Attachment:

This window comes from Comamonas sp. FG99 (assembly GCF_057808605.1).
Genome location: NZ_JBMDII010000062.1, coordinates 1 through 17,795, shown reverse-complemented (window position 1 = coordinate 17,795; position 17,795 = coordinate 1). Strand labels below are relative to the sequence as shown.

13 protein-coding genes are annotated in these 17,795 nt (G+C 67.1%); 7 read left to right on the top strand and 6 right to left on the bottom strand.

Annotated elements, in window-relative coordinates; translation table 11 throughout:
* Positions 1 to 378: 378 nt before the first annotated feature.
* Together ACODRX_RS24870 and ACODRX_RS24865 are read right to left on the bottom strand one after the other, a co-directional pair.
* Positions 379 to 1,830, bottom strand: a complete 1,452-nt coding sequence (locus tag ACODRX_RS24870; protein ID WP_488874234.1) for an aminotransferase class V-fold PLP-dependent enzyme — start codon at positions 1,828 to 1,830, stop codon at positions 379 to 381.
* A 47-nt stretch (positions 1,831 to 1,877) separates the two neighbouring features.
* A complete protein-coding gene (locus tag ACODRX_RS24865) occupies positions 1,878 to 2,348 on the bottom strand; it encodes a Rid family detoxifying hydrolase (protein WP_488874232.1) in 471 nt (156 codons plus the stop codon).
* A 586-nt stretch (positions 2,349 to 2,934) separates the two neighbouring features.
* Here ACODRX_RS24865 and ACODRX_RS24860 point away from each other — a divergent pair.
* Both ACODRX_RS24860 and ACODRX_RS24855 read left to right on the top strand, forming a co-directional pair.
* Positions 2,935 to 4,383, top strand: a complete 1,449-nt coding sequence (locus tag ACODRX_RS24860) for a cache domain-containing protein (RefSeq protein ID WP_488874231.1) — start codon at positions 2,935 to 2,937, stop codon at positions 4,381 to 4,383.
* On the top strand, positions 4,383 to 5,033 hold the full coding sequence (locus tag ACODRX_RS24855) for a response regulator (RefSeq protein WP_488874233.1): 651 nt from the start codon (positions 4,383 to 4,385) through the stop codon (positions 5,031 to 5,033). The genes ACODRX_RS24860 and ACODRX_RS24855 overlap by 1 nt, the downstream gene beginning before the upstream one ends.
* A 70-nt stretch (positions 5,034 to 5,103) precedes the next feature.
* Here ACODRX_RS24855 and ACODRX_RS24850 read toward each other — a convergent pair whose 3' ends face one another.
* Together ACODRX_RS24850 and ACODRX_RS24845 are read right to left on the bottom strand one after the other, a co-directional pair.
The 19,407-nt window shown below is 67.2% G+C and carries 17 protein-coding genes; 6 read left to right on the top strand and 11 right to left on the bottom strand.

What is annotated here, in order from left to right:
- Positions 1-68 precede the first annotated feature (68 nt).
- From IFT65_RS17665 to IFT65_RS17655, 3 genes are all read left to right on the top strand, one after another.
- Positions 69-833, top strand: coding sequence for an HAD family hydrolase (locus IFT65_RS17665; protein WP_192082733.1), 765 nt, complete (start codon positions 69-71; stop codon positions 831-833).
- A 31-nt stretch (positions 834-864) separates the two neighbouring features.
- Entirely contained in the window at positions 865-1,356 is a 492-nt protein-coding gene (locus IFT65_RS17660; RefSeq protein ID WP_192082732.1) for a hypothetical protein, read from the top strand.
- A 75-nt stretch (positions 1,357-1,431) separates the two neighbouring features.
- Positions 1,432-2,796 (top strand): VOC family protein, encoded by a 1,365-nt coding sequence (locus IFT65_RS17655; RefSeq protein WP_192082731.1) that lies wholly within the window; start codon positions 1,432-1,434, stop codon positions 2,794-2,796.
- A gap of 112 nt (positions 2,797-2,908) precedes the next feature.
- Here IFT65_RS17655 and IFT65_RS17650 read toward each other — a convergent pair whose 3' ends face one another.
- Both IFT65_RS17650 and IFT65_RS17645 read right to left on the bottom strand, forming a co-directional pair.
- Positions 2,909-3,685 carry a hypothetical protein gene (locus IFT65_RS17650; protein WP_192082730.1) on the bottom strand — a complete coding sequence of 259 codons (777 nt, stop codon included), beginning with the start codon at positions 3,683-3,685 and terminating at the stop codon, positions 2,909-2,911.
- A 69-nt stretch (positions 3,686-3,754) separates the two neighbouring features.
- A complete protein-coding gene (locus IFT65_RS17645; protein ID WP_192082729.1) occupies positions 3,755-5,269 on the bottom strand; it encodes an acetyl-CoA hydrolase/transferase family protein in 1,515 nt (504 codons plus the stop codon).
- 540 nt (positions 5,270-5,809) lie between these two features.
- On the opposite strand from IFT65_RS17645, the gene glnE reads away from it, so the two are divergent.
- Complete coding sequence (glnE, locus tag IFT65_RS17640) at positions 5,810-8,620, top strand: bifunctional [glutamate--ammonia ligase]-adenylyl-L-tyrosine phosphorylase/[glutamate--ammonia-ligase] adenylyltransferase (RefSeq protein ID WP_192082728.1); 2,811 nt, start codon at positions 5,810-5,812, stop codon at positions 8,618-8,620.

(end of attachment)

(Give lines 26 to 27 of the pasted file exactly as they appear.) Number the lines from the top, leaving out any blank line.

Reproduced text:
- Positions 1,432-2,796 (top strand): VOC family protein, encoded by a 1,365-nt coding sequence (locus IFT65_RS17655; RefSeq protein WP_192082731.1) that lies wholly within the window; start codon positions 1,432-1,434, stop codon positions 2,794-2,796.
- A gap of 112 nt (positions 2,797-2,908) precedes the next feature.